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Love or Fear?

I'm Katy

Here I spill the tea on balancing hustle and heart with tips and tricks for thriving in business while taking care of yourself, because success is best served with a side of serenity!

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Recently, my husband and I had a discussion about this very question.

The conversation reminded me of a commencement speech given by Jim Carey about those two very heavy words. It popped up in my Facebook feed like the Universe knew I needed to see it. You should watch, it’s definietly worth it. (If you don’t have a full 25 minutes, fast forward to 9:20)

He talks about doing something you don’t absolutely love for a living and masking it as practicality.

This is a foreign concept to me now, but I’ve certainly been here. I’ve worked lots of jobs; banking, bartending, customer service, soldier.

Luckily, I have had the opportunity to try many things without too much fear of failing. And I have never been accused of being practical.

I am not quite sure where my lack of fear comes from; it’s not like my parents were the ones saying “you can be anything you want to be.” They were more the type to say “the harder you work, the better person you’ll be.” That is certainly not a dig on either one of them but I also didn’t enter my adult life with stars in my eyes.

I have never wanted for a whole lot, but I have worked a job every single day of my life since I was 15 years old. I spent half of my high school upperclass days working as a bank teller. For a few years following, I did what seemed like the “right” thing, working my way up to a successful personal banker/mortgage lender.

That did NOT work out. Think round hole, square peg. I tried lots more things on, nothing seem to fit.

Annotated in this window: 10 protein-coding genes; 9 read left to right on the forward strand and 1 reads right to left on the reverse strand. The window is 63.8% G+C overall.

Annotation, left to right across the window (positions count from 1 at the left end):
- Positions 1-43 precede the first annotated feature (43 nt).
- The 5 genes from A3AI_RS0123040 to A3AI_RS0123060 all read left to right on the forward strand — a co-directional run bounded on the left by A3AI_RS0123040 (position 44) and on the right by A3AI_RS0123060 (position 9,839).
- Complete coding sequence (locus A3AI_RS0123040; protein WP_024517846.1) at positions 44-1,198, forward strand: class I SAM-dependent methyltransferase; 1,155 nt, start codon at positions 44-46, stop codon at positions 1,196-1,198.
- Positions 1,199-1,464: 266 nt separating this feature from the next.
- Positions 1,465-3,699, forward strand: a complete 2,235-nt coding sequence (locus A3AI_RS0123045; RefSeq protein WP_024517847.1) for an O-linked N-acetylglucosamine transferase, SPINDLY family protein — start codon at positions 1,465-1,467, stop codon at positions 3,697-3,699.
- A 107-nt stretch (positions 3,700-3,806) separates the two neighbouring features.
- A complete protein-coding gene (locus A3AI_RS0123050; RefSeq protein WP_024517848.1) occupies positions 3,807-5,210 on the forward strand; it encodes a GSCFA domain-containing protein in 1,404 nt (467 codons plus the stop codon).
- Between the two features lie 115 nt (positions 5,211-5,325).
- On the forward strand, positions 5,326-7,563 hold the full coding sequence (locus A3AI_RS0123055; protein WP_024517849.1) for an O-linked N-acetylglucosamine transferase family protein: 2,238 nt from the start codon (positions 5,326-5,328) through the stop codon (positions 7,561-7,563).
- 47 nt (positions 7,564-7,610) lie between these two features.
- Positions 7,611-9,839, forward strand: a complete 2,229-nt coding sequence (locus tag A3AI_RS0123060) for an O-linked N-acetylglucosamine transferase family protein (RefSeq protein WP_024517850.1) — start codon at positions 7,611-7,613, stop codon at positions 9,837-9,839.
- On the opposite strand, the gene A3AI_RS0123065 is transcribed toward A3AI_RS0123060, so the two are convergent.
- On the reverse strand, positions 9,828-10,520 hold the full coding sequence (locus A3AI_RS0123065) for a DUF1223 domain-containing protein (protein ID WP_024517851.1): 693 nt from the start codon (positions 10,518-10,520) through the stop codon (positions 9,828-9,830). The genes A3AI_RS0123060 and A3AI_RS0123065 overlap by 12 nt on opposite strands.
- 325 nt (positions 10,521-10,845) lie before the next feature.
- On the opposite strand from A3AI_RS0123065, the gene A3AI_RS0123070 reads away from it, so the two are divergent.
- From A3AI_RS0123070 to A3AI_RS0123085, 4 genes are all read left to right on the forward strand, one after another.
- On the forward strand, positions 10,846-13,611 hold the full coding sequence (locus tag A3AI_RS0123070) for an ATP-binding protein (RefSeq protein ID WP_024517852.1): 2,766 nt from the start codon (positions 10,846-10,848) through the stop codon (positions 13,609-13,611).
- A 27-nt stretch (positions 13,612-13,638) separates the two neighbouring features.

But, somewhere along the way I just stopped being afraid of doing what I loved. And, I remember the very moment.

I’ll take you back quite a few years. February 22, 2002 to be exact. In hindsight, the date had no significance, but 02.02.2002 will go down in my life history. For a numbers girl, it’s a pretty bad ass date.

My maternal grandfather, Imbert (Bert), had passed away a few months earlier. He was a Lt. Col. in the Army and a high school teacher, receiving two purple hearts during his service in WWII, among many other commendations in his military career. Whether it was his passing, the post-9/11 climate, my personal discontent or a little bit of all of it, I enlisted in the Army National Guard on that cold day in February.

And I didn’t tell a soul.

I took that $3,000 signing bonus which had me leaving town in 3 weeks, quit my job, packed my rucksack and started the first thing in my life I had ever truly done by myself. Before that day, I hardly went to the bathroom alone. For real. ENFP, right here.

I just got this bug up my ass to sign the papers. And, my friends, when you sign those Army papers there’s no changing your mind. You’re in it to win it. So off I went. My main objective was to keep my head down, shut my mouth and follow direction. (For those of you that have known me all of my life, this was really an unattainable goal. You can stop your laughing now.)

Army basic training.
South Carolina.
April.
Hot.
Humid.
Fire ants.
And a ditch.